Clonazepam (brand name Klonopin) is a central nervous system (CNS) depressant that increases the neurotransmitter gamma-aminobutyric acid (GABA) in the brain and can cause profound sedation, especially when snorted.
When used as prescribed, this benzodiazepine prescription drug helps to treat panic attacks caused by anxiety disorders such as panic disorder as well as certain seizure disorders.
Sometimes referred to as “benzos,” benzodiazepine drugs are schedule IV controlled substances which means they have a potential for abuse. Other benzodiazepines include alprazolam (Xanax), diazepam (Valium), and lorazepam (Ativan).
Effects Of Snorting Klonopin
Engaging in Klonopin abuse by nasal insufflation can increase side effects due to the fast-paced absorption of the drug. This specific route of administration is a form of drug abuse that can lead to a number of serious side effects.
Short-Term Side Effects
Some of the short-term or immediate side effects of Klonopin may include:
- runny nose
- problems with coordination
- nose irritation
- memory problems
Those snorting drugs can experience a number of nasal problems. The mucous membranes and blood vessels in the nose absorb the drug quickly and cause damage over time.
For instance, those who snort Klonopin may experience consistent sinus infections, a chronic runny nose, or frequent nosebleeds. In addition to this, bacterial infections and a deviated septum can occur when the nasal cartilage is damaged or deteriorating.
Those who snort this benzodiazepine can also experience inflammation of the nasal lining as well as a loss of smell.
Dangers Of Snorting Klonopin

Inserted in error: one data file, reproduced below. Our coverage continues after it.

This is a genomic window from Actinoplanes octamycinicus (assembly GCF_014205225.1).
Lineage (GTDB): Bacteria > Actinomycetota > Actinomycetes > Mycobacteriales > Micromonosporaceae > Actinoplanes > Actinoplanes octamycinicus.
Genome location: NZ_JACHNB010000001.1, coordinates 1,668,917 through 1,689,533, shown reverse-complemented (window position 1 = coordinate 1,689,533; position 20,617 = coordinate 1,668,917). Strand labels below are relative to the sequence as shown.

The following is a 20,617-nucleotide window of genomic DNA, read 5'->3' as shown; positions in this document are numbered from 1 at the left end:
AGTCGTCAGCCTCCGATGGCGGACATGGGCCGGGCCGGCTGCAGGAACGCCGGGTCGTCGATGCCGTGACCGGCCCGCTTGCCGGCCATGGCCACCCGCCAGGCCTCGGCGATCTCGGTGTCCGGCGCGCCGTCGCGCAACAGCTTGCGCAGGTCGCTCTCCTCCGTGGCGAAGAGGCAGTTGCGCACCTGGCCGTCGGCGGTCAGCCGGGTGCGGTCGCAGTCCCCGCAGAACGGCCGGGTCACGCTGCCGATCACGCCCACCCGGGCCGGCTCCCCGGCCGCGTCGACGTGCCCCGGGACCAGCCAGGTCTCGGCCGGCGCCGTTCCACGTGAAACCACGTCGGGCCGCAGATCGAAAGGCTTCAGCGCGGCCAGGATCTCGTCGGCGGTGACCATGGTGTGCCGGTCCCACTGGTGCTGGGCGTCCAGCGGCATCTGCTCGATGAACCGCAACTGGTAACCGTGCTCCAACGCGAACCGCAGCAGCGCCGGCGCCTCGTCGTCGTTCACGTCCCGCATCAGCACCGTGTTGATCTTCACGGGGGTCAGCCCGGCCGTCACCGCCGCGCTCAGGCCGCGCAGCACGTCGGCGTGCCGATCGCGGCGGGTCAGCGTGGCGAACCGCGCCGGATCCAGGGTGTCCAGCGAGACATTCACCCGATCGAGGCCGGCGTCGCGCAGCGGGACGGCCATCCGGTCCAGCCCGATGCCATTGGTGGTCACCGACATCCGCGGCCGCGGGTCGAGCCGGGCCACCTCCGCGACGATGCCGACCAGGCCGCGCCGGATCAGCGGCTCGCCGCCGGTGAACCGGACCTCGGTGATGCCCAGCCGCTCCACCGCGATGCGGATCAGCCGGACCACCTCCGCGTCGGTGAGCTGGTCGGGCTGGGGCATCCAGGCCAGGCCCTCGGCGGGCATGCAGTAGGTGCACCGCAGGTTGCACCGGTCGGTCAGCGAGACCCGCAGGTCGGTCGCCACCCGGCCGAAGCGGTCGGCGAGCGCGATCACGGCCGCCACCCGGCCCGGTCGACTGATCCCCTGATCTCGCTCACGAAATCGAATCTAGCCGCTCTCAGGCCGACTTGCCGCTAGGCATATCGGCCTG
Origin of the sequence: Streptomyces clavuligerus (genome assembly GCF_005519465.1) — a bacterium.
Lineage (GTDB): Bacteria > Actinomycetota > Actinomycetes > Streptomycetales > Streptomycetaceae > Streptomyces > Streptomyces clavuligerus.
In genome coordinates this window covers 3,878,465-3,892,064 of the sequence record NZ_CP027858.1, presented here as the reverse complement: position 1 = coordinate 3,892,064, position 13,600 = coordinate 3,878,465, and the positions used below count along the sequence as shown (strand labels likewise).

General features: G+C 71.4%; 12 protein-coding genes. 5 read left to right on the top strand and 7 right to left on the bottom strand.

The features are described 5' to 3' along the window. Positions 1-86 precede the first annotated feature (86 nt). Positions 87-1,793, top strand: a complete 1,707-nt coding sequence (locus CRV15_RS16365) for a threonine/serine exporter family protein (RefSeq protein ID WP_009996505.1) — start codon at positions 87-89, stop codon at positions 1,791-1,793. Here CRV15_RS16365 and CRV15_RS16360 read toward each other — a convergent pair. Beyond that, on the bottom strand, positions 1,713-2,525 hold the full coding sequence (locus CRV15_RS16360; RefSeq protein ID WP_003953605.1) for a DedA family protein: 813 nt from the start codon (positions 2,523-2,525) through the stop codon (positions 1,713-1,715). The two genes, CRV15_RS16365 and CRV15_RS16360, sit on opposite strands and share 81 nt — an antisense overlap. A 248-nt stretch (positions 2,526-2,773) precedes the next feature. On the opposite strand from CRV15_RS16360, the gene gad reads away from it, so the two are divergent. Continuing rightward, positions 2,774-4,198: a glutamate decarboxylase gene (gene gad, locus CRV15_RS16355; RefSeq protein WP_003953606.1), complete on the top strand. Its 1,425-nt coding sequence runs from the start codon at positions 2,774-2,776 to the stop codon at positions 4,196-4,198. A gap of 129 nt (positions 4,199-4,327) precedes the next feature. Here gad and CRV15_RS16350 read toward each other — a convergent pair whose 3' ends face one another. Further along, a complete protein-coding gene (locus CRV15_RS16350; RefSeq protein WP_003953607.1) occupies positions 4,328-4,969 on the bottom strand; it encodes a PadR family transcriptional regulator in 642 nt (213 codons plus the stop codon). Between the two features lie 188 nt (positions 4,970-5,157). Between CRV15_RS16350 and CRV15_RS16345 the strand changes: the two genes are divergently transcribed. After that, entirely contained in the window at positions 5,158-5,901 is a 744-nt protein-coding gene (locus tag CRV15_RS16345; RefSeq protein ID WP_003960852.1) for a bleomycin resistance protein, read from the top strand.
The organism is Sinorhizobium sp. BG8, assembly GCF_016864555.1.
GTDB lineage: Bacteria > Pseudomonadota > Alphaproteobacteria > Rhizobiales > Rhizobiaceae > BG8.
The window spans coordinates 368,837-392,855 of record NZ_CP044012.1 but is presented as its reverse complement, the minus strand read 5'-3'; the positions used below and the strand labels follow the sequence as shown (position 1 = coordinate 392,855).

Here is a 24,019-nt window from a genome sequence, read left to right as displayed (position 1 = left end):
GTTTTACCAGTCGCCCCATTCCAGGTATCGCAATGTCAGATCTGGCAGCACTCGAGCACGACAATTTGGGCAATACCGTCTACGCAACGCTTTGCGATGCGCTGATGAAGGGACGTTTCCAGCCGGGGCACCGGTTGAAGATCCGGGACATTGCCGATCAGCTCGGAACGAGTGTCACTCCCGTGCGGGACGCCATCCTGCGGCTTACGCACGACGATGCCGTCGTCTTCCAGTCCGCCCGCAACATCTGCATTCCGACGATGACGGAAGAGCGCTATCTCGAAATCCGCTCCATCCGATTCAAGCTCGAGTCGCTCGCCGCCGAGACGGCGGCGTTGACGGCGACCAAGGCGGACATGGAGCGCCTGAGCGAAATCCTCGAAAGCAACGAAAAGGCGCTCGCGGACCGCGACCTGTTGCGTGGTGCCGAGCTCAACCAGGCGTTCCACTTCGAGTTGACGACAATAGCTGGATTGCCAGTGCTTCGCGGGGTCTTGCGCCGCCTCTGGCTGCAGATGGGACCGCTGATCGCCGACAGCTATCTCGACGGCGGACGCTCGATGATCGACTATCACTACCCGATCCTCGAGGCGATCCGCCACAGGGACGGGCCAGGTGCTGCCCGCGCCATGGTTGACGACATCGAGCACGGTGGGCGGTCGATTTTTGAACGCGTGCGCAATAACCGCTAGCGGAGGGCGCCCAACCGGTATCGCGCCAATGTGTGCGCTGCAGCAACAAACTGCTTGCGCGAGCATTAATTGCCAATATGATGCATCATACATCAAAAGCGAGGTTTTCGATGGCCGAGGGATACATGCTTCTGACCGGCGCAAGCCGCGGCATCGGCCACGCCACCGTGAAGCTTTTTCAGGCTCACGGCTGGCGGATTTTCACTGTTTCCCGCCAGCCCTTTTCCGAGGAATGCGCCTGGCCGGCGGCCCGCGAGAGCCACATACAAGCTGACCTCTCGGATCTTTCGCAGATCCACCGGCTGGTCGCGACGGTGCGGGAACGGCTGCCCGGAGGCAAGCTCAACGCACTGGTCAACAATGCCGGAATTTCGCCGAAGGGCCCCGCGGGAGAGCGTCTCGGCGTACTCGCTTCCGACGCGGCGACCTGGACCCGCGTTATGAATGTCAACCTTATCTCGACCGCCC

Although snorting this drug may cause an increase in euphoria, this feeling wears off quickly and can lead to a person taking more of the drug.
According to the Substance Abuse and Mental Health Services Administration (SAMHSA), this type of drug abuse may also lead to taking other drugs with strong effects, including opioids.
Some of the specific dangers of snorting Klonopin may include:
- mood swings
- impaired judgment
- memory problems
- aggressive behavior
- suicidal thoughts
- muscle weakness
- severe withdrawal symptoms
- potential dependence and addiction
Those who develop a physical dependence to Klonopin from this type of benzodiazepine abuse may suffer from more severe and long-lasting withdrawal symptoms.
In fact, some of the withdrawal symptoms associated with Klonopin, according to the United States Food and Drug Administration (FDA), may include:
- stomach upset
- muscle cramps
When Klonopin is snorted for a long period of time, these symptoms can increase in severity if the drug is abruptly stopped. This is why it is recommended to taper off clonazepam instead of quitting “cold turkey.”
Risk Of Overdose
Those abusing Klonopin by snorting the drug may also increase their risk of a clonazepam overdose. When snorting Klonopin, the effects occur quickly and then dissipate, making it difficult to determine how much of the drug is in your system which can lead to a life-threatening overdose.
According to the United States Drug Enforcement Administration (DEA), some of the symptoms of a Klonopin overdose may include:
- respiratory depression or difficulty breathing
- slowed heart rate
- impaired coordination
- decreased reflexes
If you suspect an overdose has occurred, contact 911 immediately. Once at the emergency room, a healthcare professional may treat the overdose with flumazenil, a medication used to help reverse the effects of a benzodiazepine overdose.
Klonopin Addiction Treatment
To receive substance abuse treatment, seek medical advice from your doctor who may recommend treatment programs for your specific needs. Depending on the severity of the addiction, you may require inpatient treatment or outpatient treatment.
The first step in the treatment process may include detoxification or medical detox, a way to rid your body of unwanted toxins. When this occurs, a medical professional will assist you and monitor you for withdrawal symptoms.
If you or a loved one are struggling with substance use, contact Northeast Addictions Treatment Center for information on our outpatient programs.
Northeast Addition Editorial Team
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This page does not provide medical advice.